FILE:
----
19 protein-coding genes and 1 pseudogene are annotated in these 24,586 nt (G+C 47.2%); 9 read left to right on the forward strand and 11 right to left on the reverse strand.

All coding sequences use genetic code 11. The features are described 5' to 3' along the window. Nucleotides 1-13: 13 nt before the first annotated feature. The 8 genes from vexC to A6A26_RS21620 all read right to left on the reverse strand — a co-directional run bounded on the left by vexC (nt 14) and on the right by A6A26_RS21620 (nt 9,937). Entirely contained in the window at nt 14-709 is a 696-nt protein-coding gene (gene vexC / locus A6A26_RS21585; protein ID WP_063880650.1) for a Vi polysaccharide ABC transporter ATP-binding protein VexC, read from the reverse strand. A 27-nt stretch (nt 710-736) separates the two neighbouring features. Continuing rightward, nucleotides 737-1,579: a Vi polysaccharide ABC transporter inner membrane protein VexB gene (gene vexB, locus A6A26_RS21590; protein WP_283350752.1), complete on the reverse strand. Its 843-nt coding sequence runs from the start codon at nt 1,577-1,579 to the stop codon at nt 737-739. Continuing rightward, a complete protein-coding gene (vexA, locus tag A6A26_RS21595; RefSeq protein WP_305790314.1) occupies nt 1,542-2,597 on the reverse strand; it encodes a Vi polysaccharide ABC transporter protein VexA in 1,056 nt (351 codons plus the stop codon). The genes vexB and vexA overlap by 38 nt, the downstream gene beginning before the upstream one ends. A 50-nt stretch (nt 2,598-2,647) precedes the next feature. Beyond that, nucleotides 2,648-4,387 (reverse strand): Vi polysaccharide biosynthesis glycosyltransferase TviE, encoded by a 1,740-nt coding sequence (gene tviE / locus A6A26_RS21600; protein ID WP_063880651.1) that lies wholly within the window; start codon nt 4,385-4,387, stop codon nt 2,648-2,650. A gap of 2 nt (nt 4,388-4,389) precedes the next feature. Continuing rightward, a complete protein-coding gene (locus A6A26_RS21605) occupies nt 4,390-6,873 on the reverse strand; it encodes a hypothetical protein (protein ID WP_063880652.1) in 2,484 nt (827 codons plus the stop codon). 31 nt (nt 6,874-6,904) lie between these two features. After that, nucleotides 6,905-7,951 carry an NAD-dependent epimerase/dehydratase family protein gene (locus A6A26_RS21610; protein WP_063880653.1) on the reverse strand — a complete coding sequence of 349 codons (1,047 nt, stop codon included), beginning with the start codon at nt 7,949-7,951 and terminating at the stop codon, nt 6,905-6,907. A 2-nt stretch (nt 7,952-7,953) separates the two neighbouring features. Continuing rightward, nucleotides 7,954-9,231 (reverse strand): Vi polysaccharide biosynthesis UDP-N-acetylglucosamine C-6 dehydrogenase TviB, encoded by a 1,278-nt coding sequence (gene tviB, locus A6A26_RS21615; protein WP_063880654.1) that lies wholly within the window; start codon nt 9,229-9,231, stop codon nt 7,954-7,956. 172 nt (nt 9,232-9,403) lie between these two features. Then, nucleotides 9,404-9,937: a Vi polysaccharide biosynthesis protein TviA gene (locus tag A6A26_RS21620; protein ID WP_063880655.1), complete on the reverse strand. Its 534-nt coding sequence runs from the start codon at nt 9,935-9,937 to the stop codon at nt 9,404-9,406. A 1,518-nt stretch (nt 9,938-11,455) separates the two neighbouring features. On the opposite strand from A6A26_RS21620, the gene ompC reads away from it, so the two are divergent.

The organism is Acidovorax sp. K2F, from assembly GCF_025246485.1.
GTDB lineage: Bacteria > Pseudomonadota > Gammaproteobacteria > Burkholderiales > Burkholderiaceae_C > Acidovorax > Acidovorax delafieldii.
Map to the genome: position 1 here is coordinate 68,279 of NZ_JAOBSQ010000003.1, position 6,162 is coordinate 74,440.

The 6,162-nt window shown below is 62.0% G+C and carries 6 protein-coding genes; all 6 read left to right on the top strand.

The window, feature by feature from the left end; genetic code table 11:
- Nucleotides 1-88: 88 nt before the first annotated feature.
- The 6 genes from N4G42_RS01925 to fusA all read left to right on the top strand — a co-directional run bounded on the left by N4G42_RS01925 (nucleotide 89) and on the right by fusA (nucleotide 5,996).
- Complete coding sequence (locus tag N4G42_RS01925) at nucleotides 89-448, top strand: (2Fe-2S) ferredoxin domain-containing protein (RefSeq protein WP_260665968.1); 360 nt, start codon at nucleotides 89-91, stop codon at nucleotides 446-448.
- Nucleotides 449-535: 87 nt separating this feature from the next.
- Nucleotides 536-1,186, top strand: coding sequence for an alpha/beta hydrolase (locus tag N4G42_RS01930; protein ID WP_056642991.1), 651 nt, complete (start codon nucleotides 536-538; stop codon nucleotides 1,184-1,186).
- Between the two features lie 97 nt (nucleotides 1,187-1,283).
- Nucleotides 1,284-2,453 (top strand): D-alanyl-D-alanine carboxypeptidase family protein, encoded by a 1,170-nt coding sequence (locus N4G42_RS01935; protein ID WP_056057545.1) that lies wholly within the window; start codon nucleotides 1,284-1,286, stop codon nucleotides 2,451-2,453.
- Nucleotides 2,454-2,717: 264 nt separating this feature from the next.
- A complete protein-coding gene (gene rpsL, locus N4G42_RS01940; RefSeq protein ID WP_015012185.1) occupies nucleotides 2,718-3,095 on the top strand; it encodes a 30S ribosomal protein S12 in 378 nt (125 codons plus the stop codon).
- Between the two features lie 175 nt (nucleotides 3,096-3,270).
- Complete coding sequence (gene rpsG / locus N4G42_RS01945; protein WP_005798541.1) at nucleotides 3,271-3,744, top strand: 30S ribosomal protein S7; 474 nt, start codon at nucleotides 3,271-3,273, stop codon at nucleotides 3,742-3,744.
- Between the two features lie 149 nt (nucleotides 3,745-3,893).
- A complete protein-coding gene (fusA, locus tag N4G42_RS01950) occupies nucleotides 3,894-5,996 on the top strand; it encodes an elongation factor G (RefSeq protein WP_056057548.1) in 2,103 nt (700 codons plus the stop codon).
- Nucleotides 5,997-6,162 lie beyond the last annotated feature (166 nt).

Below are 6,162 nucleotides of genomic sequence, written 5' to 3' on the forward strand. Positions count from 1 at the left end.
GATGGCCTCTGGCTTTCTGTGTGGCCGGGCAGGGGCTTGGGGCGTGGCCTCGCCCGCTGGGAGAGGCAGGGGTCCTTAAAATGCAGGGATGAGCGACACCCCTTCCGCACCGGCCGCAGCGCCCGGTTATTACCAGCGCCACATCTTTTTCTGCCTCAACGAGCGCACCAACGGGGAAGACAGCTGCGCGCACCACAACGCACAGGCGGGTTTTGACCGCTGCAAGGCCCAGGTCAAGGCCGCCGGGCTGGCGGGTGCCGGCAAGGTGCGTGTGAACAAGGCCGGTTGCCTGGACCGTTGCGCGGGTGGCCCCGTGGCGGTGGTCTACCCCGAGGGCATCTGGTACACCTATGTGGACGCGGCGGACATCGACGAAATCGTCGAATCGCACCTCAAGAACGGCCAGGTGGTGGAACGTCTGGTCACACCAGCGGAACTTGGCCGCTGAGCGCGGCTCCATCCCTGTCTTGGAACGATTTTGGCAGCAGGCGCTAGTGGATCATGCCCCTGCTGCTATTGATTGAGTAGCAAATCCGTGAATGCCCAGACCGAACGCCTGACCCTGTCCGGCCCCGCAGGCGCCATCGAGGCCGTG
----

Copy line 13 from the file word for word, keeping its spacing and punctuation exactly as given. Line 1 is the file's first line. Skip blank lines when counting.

- Between the two features lie 97 nt (nucleotides 1,187-1,283).